Also, if you don’t trust OS X with your disk, you may not want to have it writing certain files into your OS 9 system, which it will do in order to support Classic. I would install this way only if you don’t plan on booting into OS 9 very often, and have a high degree of confidence in OS X 10.0. If you can at all spare the space, the preferred method (although it’s more work up front and more of a pain to keep everything in sync) would be option two.

2) Install OS X and a new 9.1 on a separate partition (or hard drive)
This is the most flexible install method, and the one that I have chosen to use. I keep a ‘clean’ OS 9.1 drive (my large, 45gb hard drive) for booting with a full load of extensions (scanner, camera, SCSI CD-R, tape backup, etc.). On my second partition, I’ve installed OS X and a fresh copy of OS 9.1 from the OS X retail package. This is the drive I will boot from most of the time. When I need to boot into OS 9.1, I simply switch the startup disk system preference and reboot. No mussing around with extension sets is required, and OS X will not modify my ‘clean’ OS 9.1 volume.

To make this work, you need to either have a spare hard drive or partition your existing drive. If you choose to partition your existing drive, you must back up your data before you start!! Creating a new partition map will destroy all the data on your hard drive! Partitioning is beyond the scope of this review, but it is handled through the Drive Setup program that ships with all copies of the Mac OS. There are lots of good resources on partitioning, and I urge you to read up on it before you proceed.

Assuming you have the partitions created, simply install OS 9.1 with as few extensions as possible, and then install X on top of the new 9.1 install. When I installed 9.1, I left out major portions of the system that I felt were unnecessary to Classic – things like QuickTime, Speech Recognition, Internet Apps, etc. I may have to go add a few back, but for now, it’s working fine. Make sure you go to the Classic setting in the System prefs area (after you install OS X) and tell Classic which OS 9 volume to use. Point it at your newly installed Classic, not your ‘fully loaded’ one on the other drive/partition.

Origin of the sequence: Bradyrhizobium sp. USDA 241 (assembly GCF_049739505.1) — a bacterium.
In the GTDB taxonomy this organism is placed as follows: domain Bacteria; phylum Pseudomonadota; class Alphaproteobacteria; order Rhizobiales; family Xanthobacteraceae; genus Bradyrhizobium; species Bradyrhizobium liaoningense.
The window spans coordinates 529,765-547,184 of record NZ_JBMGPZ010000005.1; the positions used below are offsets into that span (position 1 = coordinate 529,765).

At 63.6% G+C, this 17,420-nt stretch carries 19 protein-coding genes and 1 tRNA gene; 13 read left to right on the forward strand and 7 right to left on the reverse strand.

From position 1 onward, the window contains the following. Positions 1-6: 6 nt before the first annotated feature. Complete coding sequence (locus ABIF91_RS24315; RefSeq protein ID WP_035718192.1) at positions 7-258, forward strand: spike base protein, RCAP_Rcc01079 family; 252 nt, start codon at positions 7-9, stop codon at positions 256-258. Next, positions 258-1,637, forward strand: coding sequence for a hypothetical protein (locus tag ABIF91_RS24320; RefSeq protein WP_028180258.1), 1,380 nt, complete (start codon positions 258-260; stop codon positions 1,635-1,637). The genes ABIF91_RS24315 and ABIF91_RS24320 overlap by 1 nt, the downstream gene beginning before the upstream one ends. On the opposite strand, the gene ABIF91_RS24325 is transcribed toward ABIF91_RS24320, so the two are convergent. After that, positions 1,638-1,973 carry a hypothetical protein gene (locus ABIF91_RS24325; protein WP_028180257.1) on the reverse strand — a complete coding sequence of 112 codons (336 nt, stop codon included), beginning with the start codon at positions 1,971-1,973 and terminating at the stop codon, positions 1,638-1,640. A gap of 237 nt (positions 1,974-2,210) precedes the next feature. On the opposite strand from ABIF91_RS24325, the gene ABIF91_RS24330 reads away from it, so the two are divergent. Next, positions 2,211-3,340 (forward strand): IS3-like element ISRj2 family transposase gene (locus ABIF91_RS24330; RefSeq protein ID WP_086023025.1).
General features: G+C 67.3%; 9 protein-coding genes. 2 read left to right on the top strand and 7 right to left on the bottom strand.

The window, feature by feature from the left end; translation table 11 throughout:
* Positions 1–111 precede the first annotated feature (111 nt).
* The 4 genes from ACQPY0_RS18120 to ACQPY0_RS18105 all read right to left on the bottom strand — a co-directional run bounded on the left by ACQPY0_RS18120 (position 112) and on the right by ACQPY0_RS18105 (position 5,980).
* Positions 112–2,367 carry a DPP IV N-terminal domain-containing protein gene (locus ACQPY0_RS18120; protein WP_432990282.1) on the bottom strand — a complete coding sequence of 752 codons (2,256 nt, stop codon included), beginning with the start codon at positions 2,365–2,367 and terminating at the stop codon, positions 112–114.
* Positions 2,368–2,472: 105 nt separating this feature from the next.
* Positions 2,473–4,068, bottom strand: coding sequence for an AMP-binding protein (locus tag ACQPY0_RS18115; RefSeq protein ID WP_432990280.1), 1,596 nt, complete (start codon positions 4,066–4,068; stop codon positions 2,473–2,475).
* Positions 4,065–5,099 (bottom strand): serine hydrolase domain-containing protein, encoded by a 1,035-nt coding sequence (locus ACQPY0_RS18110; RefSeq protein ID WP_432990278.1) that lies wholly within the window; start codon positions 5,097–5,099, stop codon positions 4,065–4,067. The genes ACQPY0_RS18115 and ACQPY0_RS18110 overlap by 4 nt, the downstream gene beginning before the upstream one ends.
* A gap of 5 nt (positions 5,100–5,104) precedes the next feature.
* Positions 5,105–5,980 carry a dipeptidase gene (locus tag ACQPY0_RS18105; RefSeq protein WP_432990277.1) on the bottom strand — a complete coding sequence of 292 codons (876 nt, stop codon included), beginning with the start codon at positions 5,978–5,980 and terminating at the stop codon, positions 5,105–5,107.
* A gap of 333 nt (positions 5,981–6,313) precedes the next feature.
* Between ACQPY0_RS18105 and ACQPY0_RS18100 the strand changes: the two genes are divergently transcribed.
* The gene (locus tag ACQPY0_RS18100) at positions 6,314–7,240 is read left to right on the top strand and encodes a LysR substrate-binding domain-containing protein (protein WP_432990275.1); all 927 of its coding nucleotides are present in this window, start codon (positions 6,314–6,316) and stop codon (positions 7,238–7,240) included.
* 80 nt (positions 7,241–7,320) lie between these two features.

The biggest downside to this installation method is the management of prefs and folders that are usually installed in the System folder. For example, Eudora keeps a mail folder ("Eudora") in the top level of the System 9 folder. To make sure that I could read email in Classic Eudora from either my ‘real’ 9.1 or my OS X Classic environment, I created an alias of the Eudora folder from my ‘real’ 9.1 drive, and placed it in the System folder of my ‘Classic’ 9.1. Now, I see the same messages in both environments. It’s a bit trickier with a carbonized application like Internet Explorer. I made aliases of my "favorites.html" and "history.html" files from the ‘real’ 9.1 system (located in System -> Preferences -> Explorer), and placed them on the OS X drive, in the path:

/Users/username/Library/Preferences/Explorer

Now when I add a bookmark or visit a new site, only one history file is updated, and I only have one set of bookmarks to worry about. Similar tactics will have to be used as other apps are Carbonized.

Multiple system folders can also make it tough if you use many packages that check for a key in the prefs file, as you’ll have to re-install or re-enable many of your apps if you launch them in Classic.

Overall, however, I think the added safety of having OS X on its own partition is worth the trouble it causes in the short term.

NEXT - The Install!